[section_title title=”Introduction & Closer Look”]
Introduction & Closer Look
Earlier on this year (May 27th, 2016), NVIDIA unveiled their latest range of graphics cards based and built on a completely new architecture; Pascal. This new 16nm production process has been poked and probed since early last year like any new architecture usually is subject to, but we finally have our first sample here at Play3r via MSI; the GTX 1070 Gaming X. Featuring 8GB of GDDR5 and not GDDR5X like the 1080 uses is sure to be a sore point with some, but cuts have to be made somewhere when distinguishing the top-end models from the models below. The GTX 1070 also features 1920 enabled shaders which puts the GTX 1080 on 2560 shaders in total.
Focusing more on the particular model on review today, the MSI GTX 1070 Gaming X which encompasses MSIs new Twin Frozr VI cooler and like MSI usually do with their high-end graphics cards, a custom designed PCB; this combined into one package usually means for good and respectable overclocking figures, but we shall see later on in the review if that is the case here.
Compared with the MSI Twin Frozr VI cooler found on the previous NVIDIA Maxwell graphics cards, this particular revision doesn’t offer anything in terms of an aesthetical improvement albeit one major internal one, but I still believe the Twin Frozr coolers to be some of, if not the best-looking graphics card coolers on the market!
Touching on that “major” change from previous revisions of the cooler, MSI has made the red MSI dragon scratch marks illuminate red which should give the card an added boost inside a red themed system; it’s not going to do anyone any favours in another colour scheme, however.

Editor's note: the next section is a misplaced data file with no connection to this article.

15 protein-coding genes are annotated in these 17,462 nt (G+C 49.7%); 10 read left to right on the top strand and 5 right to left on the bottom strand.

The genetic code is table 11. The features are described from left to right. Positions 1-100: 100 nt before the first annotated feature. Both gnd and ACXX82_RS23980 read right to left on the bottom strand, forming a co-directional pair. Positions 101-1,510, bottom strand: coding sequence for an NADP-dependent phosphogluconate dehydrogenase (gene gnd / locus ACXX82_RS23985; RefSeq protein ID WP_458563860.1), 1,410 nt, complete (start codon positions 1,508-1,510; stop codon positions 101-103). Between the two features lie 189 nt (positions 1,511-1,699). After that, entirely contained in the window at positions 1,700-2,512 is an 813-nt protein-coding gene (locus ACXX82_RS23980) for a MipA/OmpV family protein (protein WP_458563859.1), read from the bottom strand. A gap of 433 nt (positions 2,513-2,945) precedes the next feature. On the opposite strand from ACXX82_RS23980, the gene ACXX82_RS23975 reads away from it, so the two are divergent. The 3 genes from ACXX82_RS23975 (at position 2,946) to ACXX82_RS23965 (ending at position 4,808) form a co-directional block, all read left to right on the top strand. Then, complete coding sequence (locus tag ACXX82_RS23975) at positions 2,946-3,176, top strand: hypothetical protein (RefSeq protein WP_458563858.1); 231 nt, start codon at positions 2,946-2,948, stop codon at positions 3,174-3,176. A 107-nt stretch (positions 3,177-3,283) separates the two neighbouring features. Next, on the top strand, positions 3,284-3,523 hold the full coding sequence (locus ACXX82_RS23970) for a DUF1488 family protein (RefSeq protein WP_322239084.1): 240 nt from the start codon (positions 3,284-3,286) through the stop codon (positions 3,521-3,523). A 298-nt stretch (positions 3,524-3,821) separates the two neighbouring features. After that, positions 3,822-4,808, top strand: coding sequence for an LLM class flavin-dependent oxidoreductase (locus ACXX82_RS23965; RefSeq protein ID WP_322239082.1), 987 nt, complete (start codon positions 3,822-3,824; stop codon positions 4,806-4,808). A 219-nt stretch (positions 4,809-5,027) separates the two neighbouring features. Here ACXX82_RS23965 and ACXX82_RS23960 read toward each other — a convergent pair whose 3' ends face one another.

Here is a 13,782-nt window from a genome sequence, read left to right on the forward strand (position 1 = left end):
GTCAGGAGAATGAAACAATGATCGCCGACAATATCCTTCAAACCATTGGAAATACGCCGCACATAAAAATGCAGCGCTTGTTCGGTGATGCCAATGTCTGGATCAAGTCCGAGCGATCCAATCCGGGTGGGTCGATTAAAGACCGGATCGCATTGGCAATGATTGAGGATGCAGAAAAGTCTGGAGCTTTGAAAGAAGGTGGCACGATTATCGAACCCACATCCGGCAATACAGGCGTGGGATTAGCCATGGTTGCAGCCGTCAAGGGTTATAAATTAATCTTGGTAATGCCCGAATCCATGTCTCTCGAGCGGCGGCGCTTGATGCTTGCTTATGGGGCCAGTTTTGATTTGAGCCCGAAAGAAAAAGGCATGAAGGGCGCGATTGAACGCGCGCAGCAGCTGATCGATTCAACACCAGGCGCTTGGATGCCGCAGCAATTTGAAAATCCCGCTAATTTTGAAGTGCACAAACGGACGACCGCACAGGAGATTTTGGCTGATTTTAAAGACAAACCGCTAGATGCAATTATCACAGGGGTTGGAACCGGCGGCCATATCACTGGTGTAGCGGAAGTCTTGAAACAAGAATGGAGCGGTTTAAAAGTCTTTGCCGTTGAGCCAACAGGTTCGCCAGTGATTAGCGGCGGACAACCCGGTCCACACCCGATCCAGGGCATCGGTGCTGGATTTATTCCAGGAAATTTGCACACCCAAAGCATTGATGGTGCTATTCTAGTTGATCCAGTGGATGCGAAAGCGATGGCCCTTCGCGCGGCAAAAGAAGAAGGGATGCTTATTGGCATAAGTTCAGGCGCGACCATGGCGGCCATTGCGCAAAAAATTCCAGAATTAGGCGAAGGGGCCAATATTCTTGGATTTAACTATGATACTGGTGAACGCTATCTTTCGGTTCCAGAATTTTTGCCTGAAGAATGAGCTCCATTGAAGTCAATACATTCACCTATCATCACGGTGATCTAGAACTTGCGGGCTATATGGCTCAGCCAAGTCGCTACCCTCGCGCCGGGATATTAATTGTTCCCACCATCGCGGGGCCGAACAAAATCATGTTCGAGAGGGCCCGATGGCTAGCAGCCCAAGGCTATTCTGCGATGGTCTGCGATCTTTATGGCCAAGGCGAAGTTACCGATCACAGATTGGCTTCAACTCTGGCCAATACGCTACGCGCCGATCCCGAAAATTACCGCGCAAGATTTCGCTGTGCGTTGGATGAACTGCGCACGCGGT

The rear of the GTX 1070 Gaming X has a lovely all-black metal bespoke looking backplate which features the graphics of the MSI Gaming Dragon, this silhouettes nicely in due to its glossy look; the overall look of the backplate is however brushed, but it still looks great.
At the bottom left-hand side, we have 2 x SLI tabs which allow for users to upgrade now or in the future to multi-GPU configurations. Due to design by NVIDIA and not MSI, you can upgrade to a maximum of 2-way SLI for gaming which is more than likely what most of us would use. You can however use 3-way and 4-way SLI if you are of the benchmarking kind.
Worried about power draw with this card? Well MSI have upgraded the power in which can be supplied to the GTX 1070 Gaming X with a single 8 pin and single 6 pin; this allows for up to 300 watts of maximum of pure performance power to be pushed through the card.
One of the brand new changes which will either excite you or make you yawn is MSI’s introduction of RGB to the new range of NVIDIA cards. Back on previous iterations of the Twin Frozr VI cooler, the MSI logo would light up white when powered on and was changeable via the NVIDIA GeForce Experience program, or via the MSI Gaming App. Now with RGB functions added, the MSI Dragon App becomes more important as you do require this nifty piece of software to control the RGB colour changes, or of course, be able to turn the LEDs on or off; this includes the red dragon claw marks as previously shown.
With connections being an ever-important part of a graphics card’s functionality, I am glad that three full-size DisplayPorts 1.4 have been added, as well as a singular HDMI 2.0b compatible port for future proofing, if that is such a thing. If you want to use the included DVI port with an analogue signal, you are out of luck. It will require you to purchase an additional digital active adapter as the Pascal range of GPUs have (finally) dropped support for analogue signals.
I think from the look of the MSI GTX 1070 Gaming X 8GB graphics card, the testing is going to be very interesting indeed, but before we jump into the crème de menthe of the review, let’s check the official specifications from MSI out first…